The weed story




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THE WEED STORY
Over recent years, Woodend Landcare has arranged with the local schools to do annual plantings along the Five Mile Creek. On each occasion, a short talk is given to the children, outlining the reasons for our works. We discuss the benefits of vegetation near the creek and how to go about planting the new plants before helping the students plant crates of local indigenous trees, shrubs and grasses.
There are always questions about why plants like willows and blackberries are considered weeds and need to be removed. We try to explain the concept of what makes a plant a weed and why they need to be controlled. There are lots of environmental experts who can try to explain that, but too often they use a lot of scientific jargon and the message is lost to us ordinary people. So this is an attempt to explain in simple terms what Woodend Landcare believes.
WHAT IS A WEED?

To start with, there are many definitions of “WEEDS”. The simplest one is “a plant that is capable of growing and multiplying more efficiently than the local species”. In other words, a plant that will gradually overpower local plants and eventually eradicate them. We can all see evidence of this in the thickets of gorse and broom around Woodend which have gradually eliminated most of the natural vegetation.


Why is this a bad thing? Well it is not entirely bad – for example gorse and blackberry thickets make good feeding and nesting sites for many birds, including native birds. For that reason, it is good to clear thickets gradually so that native vegetation can take over the same role progressively. Similarly when a large willow tree is to be removed from the creek bank, it is first injected with poison so that its branches don’t become new plants. Once it is dead, it is cut down. The stump is left to rot away over the years while the new native plants take over the role of preventing erosion. Native plants did that for millions of years, so it is a bit hard to accept the argument that we need willows to prevent erosion!
THE RISK OF EXTINCTIONS

But the worst aspect of introduced weed species is that we run the risk of losing some types of local plants entirely. Woodend actually hosts one of these “endangered” species called the Black Gum or Eucalyptus aggregata. This tree only grows around Woodend and if it dies out, we have lost it forever. We can’t just go to the local nursery and buy more if that happens, we have lost the tree and all the life forms that rely on it.


We are still learning about the relationships between plants and animals. We know that some plants need a specific insect to pollinate themselves and survive. We know that some animals, birds and insects also need particular plant species to survive. We need to think about what a terrible thing extinction is. From a purely selfish point of view, many of our drugs are sourced from plants. That plant we are allowing to fade away might just be the plant to cure a major illness one day. How stupid would we be to allow that?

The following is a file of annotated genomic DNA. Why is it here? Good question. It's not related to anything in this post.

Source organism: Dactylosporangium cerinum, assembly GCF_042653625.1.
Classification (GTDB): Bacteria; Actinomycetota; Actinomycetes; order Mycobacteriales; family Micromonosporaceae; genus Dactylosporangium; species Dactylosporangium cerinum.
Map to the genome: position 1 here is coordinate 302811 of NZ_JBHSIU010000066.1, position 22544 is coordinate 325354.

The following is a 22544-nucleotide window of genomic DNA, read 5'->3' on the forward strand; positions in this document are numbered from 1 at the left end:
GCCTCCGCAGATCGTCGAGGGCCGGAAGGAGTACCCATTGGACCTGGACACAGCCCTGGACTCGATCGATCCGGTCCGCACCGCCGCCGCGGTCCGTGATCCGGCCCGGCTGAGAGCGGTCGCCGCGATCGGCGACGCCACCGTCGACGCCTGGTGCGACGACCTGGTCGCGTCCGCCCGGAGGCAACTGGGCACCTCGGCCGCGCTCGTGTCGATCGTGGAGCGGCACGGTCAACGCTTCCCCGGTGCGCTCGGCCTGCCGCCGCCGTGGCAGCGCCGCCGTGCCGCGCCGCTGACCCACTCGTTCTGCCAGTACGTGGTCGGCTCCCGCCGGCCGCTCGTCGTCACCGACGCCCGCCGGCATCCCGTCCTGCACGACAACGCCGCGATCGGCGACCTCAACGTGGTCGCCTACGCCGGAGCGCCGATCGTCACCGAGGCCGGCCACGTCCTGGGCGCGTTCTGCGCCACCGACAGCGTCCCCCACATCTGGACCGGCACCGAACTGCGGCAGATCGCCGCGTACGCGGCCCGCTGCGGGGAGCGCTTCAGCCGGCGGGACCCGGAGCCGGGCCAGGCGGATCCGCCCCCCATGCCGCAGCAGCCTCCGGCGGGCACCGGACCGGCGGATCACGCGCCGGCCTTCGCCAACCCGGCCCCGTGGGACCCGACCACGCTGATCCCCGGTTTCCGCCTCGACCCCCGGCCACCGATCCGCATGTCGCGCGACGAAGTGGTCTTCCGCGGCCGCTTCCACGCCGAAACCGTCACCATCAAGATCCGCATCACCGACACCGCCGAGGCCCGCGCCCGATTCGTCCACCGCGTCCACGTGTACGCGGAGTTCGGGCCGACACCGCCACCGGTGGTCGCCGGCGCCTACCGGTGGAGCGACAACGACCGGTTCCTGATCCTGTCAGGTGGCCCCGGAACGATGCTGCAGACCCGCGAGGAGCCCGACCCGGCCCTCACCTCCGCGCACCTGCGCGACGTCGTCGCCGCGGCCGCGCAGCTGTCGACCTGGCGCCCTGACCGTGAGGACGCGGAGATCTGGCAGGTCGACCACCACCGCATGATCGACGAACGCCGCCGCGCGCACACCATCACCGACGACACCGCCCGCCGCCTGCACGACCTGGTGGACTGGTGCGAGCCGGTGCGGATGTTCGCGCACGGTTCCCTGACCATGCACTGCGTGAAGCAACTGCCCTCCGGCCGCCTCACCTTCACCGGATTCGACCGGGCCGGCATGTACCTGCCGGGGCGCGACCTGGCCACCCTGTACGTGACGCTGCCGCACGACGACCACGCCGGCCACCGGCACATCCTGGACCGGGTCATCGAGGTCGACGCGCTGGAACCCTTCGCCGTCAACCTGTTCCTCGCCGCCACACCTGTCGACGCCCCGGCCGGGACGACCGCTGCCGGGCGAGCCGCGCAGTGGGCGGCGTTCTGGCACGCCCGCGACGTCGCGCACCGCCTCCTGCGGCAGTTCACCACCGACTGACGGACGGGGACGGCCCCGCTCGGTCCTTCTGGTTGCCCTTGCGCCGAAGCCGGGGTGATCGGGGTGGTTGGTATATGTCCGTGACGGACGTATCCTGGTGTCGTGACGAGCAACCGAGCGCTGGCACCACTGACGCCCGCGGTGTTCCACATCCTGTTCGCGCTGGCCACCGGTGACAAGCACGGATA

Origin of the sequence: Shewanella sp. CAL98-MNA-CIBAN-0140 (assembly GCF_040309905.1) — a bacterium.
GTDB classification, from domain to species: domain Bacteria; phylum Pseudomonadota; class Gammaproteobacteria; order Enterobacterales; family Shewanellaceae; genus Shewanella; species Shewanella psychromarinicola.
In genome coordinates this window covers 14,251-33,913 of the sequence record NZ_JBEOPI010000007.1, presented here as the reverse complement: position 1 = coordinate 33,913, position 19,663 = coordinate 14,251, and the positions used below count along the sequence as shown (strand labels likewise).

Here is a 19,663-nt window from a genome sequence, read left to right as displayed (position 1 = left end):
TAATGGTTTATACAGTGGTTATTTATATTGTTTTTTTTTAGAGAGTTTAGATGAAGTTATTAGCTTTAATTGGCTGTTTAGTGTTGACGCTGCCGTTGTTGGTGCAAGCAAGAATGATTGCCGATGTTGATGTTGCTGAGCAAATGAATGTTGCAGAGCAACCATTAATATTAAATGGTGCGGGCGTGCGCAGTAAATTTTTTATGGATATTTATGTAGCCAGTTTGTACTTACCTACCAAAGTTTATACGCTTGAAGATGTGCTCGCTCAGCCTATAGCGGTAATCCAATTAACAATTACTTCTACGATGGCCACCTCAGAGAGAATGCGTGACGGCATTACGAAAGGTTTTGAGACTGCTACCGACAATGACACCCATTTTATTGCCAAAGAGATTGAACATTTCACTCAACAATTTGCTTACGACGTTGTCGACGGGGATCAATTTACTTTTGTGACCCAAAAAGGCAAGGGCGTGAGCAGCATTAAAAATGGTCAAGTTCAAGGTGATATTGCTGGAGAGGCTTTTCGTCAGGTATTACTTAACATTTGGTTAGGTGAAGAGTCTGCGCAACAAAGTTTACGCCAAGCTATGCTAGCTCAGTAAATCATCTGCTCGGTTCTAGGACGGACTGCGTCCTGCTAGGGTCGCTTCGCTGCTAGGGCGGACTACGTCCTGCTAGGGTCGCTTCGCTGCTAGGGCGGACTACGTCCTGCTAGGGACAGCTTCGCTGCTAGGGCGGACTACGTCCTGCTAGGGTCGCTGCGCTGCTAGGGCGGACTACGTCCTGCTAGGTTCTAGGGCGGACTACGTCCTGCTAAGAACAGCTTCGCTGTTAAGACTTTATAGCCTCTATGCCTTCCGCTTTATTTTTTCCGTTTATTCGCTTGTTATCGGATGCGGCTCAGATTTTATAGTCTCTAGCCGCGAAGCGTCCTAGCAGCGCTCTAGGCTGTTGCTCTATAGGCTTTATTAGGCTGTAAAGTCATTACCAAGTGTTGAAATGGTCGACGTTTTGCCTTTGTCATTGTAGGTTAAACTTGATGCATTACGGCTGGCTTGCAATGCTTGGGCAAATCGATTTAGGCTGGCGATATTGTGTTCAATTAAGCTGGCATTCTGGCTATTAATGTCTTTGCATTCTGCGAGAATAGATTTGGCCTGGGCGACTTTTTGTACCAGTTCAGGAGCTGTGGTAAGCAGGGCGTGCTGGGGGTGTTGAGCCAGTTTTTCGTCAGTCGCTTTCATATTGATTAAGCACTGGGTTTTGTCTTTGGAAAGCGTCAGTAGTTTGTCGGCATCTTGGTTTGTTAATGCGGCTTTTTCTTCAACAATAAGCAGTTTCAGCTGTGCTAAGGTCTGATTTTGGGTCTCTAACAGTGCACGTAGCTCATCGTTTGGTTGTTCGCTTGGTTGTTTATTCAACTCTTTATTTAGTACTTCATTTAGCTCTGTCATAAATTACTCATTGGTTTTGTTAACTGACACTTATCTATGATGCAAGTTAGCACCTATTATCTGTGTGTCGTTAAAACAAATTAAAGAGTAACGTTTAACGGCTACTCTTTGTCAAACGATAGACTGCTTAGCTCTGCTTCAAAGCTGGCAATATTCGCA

WHAT CAN WE DO?

Controlling weeds is beyond the capacity of the local council. They do what they can with limited resources. No doubt they could do much better if our rates were increased to pay for it, but that would not be popular. Groups like Landcare are also limited as we are just volunteers and there are not enough of us. So we all need to take some responsibility and do something ourselves.


There is plenty of advice available, but a lot is just common sense. Even if you don’t want to wage war on weeds, you can follow some simple steps to at least avoid planting weeds in your garden and making things worse. For example, view with suspicion any plants that produce lots of seed such as some popular garden wattles. Plants producing berries such as blackberries and hawthorn are also likely weed candidates. Birds and other animals often enjoy foreign cuisine and will spread seeds and berries into nearby bushland with devastating effects. Secondly, if you live next to a waterway or even a drain, avoid plants like willows and ivy that will grow easily from cuttings. Willows can grow from one little twig on a damp surface. And finally, watch out for plants with bulbs that seem to be able to pop up again each year without our help. Most bulbs like daffodils and tulips are safe enough, but the bad ones such as angled onion are very tough and hard to eradicate once they take-off.
If you favour a cottage garden, there are thousands of plants you can use that are not weeds. Much of the idea of a cottage garden is to have a riot of the toughest plants all jumbled in together and providing a colourful display most of the year. There is no reason why you can’t have your cottage garden – just take care to avoid the potentially invasive species. And whatever you do, don’t dump your garden clippings anywhere except the transfer station or your compost bin. Lots of weed problems start with dumped garden waste.
Weeds don’t need to be from other continents either and a plant that is considered a weed here is clearly not a weed in its place of origin. So weeds are very specific to local areas and they can be from another country or another part of our country.
So whilst the very best thing you can do for your local environment is to plant only local indigenous plants, you won’t be doing much harm if you just take a bit of care in any other plant species you decide to grow.

Some popular garden plants that can be weeds around Woodend (this is a very incomplete list!)
Acacia pravissima – Ovens wattle

Acacia baileyana – Cootamundra wattle

Hawthorn

Ivy


Broom

Blackberry

Willow (most types)

Silver Poplar

Radiata Pine

Gazania


Periwinkle

Snowdrop


Horses-tails

Forget-me-not

Morning glory

Iris


Some Viburnums


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